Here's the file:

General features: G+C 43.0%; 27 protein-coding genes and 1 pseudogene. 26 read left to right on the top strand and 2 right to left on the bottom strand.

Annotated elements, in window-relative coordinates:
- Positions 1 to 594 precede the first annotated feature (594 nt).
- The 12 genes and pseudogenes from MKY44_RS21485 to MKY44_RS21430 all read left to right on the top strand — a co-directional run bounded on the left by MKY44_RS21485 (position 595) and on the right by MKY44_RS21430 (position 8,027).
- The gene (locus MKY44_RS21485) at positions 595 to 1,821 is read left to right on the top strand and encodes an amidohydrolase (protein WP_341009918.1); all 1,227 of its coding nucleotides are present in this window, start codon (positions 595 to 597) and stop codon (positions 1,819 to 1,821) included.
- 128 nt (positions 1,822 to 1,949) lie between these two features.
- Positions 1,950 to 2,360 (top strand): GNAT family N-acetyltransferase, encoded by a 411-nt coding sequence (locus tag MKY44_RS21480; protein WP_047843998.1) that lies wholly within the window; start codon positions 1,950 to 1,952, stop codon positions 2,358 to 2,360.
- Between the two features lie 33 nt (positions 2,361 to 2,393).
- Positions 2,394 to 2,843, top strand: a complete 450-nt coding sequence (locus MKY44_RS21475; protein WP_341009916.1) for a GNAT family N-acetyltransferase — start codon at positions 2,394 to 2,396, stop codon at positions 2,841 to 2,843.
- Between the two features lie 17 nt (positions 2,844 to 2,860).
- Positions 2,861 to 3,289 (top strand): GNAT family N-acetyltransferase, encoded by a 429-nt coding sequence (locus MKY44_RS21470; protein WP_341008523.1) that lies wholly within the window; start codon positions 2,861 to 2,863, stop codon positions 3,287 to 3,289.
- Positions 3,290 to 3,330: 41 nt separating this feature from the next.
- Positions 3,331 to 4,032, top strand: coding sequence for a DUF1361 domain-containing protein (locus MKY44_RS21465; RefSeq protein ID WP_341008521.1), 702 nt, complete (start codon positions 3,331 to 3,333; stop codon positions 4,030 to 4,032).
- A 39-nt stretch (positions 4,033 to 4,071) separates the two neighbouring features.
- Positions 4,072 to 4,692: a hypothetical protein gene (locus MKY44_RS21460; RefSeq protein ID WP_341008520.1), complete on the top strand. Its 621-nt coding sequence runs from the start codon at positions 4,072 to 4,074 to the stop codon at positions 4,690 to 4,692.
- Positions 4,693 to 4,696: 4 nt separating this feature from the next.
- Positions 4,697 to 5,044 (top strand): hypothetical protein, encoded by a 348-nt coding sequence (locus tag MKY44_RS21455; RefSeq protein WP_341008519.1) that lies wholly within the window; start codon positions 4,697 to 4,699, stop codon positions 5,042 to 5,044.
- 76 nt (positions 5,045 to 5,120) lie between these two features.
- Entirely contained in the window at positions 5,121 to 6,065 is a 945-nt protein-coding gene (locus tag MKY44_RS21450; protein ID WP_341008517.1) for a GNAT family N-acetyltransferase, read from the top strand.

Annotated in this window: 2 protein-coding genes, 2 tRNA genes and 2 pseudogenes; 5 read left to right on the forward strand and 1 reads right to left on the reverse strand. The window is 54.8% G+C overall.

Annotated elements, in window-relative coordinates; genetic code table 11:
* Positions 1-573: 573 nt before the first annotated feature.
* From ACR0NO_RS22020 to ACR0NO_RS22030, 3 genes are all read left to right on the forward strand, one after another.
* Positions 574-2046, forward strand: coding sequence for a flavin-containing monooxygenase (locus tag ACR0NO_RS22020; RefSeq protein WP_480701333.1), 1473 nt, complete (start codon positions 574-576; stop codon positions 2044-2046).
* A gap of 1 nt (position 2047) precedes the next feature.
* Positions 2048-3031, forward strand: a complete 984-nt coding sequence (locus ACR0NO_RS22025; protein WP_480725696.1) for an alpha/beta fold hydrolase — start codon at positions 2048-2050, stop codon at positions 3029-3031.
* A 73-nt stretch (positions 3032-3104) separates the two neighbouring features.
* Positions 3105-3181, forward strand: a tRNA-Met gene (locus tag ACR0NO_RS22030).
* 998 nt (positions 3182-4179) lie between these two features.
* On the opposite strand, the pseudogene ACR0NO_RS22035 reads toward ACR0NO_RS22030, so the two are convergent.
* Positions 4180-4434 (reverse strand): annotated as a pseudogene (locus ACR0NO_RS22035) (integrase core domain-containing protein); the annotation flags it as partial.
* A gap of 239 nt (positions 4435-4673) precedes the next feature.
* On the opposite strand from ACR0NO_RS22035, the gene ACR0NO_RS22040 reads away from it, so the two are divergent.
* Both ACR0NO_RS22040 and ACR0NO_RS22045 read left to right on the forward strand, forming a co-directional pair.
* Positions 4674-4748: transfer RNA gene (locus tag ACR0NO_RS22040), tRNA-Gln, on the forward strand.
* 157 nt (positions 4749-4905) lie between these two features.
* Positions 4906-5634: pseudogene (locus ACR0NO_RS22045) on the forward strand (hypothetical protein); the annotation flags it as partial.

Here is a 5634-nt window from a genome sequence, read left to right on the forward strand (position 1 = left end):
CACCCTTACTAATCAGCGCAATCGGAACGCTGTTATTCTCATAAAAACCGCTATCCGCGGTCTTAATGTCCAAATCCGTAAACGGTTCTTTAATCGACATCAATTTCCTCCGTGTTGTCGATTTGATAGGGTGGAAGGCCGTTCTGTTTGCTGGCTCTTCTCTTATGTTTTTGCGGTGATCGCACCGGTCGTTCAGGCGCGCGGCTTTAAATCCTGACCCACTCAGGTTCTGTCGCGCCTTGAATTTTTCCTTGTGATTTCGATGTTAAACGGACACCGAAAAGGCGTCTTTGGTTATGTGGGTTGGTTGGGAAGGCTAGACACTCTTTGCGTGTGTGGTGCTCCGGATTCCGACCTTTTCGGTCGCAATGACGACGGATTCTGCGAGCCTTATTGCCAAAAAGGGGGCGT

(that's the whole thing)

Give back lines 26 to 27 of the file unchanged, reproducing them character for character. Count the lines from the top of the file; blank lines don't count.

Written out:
* Positions 2048-3031, forward strand: a complete 984-nt coding sequence (locus ACR0NO_RS22025; protein WP_480725696.1) for an alpha/beta fold hydrolase — start codon at positions 2048-2050, stop codon at positions 3029-3031.
* A 73-nt stretch (positions 3032-3104) separates the two neighbouring features.